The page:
On Mon, Mar 12, 2018 at 11:14:47PM -0700, John Hubbard wrote:
> On 03/12/2018 10:50 AM, Jerome Glisse wrote:


> Yes, on NVIDIA GPUs, the Host/FIFO unit is limited to 40-bit addresses, so
> things such as the following need to be below (1 << 40), and also accessible 
> to both CPU (user space) and GPU hardware. 
>     -- command buffers (CPU user space driver fills them, GPU consumes them), 
>     -- semaphores (here, a GPU-centric term, rather than OS-type: these are
>        memory locations that, for example, the GPU hardware might write to, in
>        order to indicate work completion; there are other uses as well), 
>     -- a few other things most likely (this is not a complete list).
> So what I'd tentatively expect that to translate into in the driver stack is, 
> approximately:
>     -- User space driver code mmap's an area below (1 << 40). It's hard to 
> avoid this,
>        given that user space needs access to the area (for filling out command
>        buffers and monitoring semaphores, that sort of thing). Then 
> suballocate
>        from there using mmap's MAP_FIXED or (future-ish) MAP_FIXED_SAFE flags.
>        ...glancing at the other fork of this thread, I think that is exactly 
> what
>        Felix is saying, too. So that's good.
>     -- The user space program sits above the user space driver, and although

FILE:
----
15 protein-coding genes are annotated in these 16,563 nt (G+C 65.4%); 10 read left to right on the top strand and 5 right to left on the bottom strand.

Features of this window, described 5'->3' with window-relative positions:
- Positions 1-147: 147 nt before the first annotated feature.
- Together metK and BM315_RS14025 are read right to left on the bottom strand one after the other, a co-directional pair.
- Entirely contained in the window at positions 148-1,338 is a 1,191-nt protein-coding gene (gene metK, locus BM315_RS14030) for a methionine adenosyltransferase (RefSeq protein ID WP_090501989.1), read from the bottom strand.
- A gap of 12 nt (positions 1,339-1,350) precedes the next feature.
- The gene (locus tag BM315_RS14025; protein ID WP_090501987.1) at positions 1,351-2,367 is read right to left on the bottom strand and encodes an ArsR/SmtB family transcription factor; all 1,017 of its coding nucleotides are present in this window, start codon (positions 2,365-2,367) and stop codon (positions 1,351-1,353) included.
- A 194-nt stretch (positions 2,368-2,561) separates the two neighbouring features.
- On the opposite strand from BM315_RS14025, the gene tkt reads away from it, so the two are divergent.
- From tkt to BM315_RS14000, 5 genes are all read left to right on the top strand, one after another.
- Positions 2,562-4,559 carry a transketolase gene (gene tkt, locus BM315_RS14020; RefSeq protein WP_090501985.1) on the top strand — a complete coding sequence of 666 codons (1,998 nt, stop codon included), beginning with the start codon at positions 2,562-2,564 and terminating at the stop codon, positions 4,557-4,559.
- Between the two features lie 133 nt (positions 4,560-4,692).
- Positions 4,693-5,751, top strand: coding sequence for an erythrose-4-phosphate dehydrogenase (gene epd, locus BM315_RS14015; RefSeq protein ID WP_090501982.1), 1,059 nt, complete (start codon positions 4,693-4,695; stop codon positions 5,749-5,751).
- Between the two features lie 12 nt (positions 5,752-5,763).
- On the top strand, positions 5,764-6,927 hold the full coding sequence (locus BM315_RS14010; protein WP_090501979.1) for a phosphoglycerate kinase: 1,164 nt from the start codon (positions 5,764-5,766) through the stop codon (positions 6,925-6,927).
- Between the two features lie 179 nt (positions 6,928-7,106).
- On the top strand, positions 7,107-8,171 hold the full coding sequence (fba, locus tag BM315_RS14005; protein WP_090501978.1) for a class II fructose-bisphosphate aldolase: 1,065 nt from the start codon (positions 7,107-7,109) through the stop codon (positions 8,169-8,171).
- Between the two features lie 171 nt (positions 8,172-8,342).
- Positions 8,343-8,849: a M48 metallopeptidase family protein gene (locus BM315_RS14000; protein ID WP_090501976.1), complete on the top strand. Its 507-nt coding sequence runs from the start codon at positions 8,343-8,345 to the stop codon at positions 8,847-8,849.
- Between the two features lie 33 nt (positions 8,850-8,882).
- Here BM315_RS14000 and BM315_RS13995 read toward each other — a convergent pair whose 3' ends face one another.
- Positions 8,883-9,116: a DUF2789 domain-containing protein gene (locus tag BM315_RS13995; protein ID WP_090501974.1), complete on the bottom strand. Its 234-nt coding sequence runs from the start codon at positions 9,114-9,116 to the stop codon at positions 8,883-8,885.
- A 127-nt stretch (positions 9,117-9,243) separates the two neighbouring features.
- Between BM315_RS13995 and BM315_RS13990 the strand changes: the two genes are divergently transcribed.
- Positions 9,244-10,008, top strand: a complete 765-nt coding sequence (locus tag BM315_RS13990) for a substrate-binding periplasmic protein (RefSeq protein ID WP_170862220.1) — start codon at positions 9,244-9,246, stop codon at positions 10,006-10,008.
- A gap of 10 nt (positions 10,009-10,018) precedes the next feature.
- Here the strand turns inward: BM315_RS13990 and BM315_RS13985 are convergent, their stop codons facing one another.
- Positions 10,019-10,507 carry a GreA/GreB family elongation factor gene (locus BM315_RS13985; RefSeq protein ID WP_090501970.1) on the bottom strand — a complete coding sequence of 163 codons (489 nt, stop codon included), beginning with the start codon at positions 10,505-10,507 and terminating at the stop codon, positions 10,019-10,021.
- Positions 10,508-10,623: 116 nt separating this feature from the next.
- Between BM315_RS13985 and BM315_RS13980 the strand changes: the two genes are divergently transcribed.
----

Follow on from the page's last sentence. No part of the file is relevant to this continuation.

> the
>        program could, in theory, interfere with this mmap'd area, that would 
> be
>        wrong in the same way that mucking around with malloc'd areas (outside 
> of
>        malloc() itself) is wrong. So I don't see any particular need to do 
> much
>        more than the above.

I am worried that rogue program (i am not worried about buggy program
if people shoot themself in the foot they should feel the pain) could
use that to abuse channel to do something harmful. I am not familiar
enough with the hardware to completely rule out such scenario.

I do believe hardware with userspace queue support have the necessary
boundary to keep thing secure as i would assume for those the hardware
engineers had to take security into consideration.

Note that in my patchset the code that monitor the special vma is small
something like 20lines of code that only get call if something happen
to the reserved area. So i believe it is worth having such thing, cost
is low for little extra peace of mind :)

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